Connect data and instruction to improve practice

Gathering data and using it to inform instruction is a requirement for many schools, yet educators are not necessarily formally trained in how to do it. This book helps bridge the gap between classroom practice and the principles of educational psychology. Teachers will find cutting-edge advances in research and theory on human learning and teaching in an easily understood and transferable format. The text's integrated model shows teachers, school leaders, and district administrators how to establish a data culture and transform quantitative and qualitative data into actionable knowledge based on: Assessment; Statistics; Instructional and differentiated psychology; Classroom management

Using Data for Continuous Improvement13: Processes and Structures
Using data for continuous improvement: Processes and Structures

We have touched on many of the components needed to implement and enculturate data-driven decision making in districts, schools, and classrooms in the previous chapters. In this chapter we focus on the processes and structures needed at the school level for data use to inform continuous improvement. We highlight four overarching, but interrelated, components in this chapter: (1) leadership, (2) data coaches, (3) data teams, and (4) the enculturation of data-driven practices. Jimerson and Wayman (2011) proposed additional components: (1) collaboration, (2) workable data systems, (3) time, (4) leadership, (5) triangulation of data, (6) data literacy, (7) shared leadership, and (8) a focus on problems of practice. Leadership involves both ...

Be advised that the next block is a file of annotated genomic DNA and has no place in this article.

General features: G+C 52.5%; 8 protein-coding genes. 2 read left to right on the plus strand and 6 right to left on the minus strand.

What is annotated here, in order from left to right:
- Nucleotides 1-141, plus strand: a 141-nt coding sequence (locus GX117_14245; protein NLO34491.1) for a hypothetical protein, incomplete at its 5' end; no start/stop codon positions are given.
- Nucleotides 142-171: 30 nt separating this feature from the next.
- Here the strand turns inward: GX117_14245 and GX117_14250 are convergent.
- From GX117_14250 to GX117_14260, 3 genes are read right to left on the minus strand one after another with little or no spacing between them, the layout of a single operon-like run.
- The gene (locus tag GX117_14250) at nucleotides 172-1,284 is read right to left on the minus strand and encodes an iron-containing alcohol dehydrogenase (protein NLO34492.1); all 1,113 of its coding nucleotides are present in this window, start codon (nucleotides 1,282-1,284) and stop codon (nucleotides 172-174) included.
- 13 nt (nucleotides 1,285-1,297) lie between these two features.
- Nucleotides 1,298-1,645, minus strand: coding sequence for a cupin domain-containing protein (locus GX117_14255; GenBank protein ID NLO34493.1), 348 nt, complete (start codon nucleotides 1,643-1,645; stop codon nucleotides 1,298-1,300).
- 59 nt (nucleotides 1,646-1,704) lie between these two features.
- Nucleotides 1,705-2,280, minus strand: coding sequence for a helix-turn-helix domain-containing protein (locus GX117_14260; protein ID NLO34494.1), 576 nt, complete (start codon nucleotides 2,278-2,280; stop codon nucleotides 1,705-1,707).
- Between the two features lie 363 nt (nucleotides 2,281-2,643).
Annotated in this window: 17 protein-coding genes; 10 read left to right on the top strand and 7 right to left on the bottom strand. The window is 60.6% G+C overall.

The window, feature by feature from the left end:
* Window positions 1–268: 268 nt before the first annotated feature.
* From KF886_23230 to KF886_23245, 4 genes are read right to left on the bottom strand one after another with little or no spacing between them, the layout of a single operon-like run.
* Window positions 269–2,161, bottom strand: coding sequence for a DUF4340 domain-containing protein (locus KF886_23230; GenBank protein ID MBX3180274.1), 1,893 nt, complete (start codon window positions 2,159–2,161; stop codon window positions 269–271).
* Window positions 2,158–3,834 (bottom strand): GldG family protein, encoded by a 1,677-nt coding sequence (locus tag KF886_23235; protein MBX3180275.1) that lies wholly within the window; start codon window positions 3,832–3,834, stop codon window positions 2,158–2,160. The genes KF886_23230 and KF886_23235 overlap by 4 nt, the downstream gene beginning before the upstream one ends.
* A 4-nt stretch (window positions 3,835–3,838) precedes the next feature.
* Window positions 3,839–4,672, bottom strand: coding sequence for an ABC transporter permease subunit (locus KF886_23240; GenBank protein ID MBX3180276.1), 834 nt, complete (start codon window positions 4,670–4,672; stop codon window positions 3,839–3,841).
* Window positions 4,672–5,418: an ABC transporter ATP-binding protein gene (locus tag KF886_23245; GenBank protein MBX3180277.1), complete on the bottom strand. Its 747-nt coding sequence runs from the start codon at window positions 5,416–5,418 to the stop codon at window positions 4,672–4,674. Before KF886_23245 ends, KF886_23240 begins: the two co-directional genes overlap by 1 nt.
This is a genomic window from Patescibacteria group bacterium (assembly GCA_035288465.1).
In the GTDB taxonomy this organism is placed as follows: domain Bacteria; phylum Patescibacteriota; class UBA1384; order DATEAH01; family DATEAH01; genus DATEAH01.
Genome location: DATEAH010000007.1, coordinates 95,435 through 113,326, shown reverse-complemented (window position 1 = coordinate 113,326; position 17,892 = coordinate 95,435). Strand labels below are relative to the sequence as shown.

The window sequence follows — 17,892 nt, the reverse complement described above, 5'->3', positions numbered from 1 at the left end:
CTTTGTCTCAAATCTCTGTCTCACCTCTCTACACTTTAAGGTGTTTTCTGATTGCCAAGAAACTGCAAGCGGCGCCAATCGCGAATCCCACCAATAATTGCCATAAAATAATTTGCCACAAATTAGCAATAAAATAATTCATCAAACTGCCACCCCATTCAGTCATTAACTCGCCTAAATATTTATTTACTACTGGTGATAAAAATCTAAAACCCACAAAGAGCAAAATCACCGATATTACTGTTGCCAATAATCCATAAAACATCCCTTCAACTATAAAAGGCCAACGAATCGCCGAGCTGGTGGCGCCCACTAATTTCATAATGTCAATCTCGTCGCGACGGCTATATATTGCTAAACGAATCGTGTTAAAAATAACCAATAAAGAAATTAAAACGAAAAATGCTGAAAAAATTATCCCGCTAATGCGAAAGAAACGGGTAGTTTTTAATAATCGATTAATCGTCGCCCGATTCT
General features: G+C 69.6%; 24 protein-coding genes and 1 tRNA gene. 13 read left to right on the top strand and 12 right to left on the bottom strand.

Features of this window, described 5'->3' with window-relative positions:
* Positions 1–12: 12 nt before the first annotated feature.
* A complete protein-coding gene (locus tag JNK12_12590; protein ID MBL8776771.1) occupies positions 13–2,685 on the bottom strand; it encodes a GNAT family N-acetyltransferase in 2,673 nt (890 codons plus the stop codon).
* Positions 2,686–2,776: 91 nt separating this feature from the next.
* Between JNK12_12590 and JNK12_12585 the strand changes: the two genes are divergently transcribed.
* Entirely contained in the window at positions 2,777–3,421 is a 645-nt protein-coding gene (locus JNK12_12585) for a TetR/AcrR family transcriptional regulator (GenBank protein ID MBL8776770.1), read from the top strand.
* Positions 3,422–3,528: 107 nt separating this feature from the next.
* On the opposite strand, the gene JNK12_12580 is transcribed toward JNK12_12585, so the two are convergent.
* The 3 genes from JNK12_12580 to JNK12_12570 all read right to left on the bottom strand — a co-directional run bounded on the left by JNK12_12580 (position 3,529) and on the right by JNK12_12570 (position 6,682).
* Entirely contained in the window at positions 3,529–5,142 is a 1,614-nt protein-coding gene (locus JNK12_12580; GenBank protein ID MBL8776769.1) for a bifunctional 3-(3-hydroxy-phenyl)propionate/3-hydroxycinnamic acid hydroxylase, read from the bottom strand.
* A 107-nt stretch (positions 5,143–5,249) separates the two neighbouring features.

• Loading...
locked icon

Sign in to access this content

Get a 30 day FREE TRIAL

  • Watch videos from a variety of sources bringing classroom topics to life
  • Read modern, diverse business cases
  • Explore hundreds of books and reference titles